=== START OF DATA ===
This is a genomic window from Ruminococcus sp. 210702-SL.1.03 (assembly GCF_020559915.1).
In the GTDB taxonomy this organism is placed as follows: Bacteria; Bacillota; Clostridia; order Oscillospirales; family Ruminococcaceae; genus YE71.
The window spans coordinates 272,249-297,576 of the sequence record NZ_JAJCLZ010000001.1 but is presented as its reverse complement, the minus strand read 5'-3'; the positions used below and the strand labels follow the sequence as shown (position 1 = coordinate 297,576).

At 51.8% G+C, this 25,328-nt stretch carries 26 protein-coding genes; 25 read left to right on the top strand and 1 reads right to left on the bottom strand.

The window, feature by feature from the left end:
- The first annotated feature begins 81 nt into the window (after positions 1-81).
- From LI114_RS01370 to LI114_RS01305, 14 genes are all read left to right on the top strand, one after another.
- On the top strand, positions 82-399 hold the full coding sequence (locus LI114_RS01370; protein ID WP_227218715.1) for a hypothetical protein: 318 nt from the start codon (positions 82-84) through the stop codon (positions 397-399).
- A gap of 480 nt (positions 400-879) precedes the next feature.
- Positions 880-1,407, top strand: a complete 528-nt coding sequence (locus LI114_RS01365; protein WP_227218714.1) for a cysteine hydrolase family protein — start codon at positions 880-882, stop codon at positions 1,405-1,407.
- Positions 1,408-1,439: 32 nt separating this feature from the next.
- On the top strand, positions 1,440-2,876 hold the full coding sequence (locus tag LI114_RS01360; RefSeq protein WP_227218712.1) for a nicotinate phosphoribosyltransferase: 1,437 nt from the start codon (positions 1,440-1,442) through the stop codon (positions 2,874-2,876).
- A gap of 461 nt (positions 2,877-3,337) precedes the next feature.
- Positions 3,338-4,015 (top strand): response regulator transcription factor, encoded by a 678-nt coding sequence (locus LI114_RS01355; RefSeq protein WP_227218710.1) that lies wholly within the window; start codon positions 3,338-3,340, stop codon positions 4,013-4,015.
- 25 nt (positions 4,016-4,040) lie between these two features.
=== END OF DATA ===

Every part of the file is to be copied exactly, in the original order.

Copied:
This is a genomic window from Ruminococcus sp. 210702-SL.1.03 (assembly GCF_020559915.1).
In the GTDB taxonomy this organism is placed as follows: Bacteria; Bacillota; Clostridia; order Oscillospirales; family Ruminococcaceae; genus YE71.
The window spans coordinates 272,249-297,576 of the sequence record NZ_JAJCLZ010000001.1 but is presented as its reverse complement, the minus strand read 5'-3'; the positions used below and the strand labels follow the sequence as shown (position 1 = coordinate 297,576).

At 51.8% G+C, this 25,328-nt stretch carries 26 protein-coding genes; 25 read left to right on the top strand and 1 reads right to left on the bottom strand.

The window, feature by feature from the left end:
- The first annotated feature begins 81 nt into the window (after positions 1-81).
- From LI114_RS01370 to LI114_RS01305, 14 genes are all read left to right on the top strand, one after another.
- On the top strand, positions 82-399 hold the full coding sequence (locus LI114_RS01370; protein ID WP_227218715.1) for a hypothetical protein: 318 nt from the start codon (positions 82-84) through the stop codon (positions 397-399).
- A gap of 480 nt (positions 400-879) precedes the next feature.
- Positions 880-1,407, top strand: a complete 528-nt coding sequence (locus LI114_RS01365; protein WP_227218714.1) for a cysteine hydrolase family protein — start codon at positions 880-882, stop codon at positions 1,405-1,407.
- Positions 1,408-1,439: 32 nt separating this feature from the next.
- On the top strand, positions 1,440-2,876 hold the full coding sequence (locus tag LI114_RS01360; RefSeq protein WP_227218712.1) for a nicotinate phosphoribosyltransferase: 1,437 nt from the start codon (positions 1,440-1,442) through the stop codon (positions 2,874-2,876).
- A gap of 461 nt (positions 2,877-3,337) precedes the next feature.
- Positions 3,338-4,015 (top strand): response regulator transcription factor, encoded by a 678-nt coding sequence (locus LI114_RS01355; RefSeq protein WP_227218710.1) that lies wholly within the window; start codon positions 3,338-3,340, stop codon positions 4,013-4,015.
- 25 nt (positions 4,016-4,040) lie between these two features.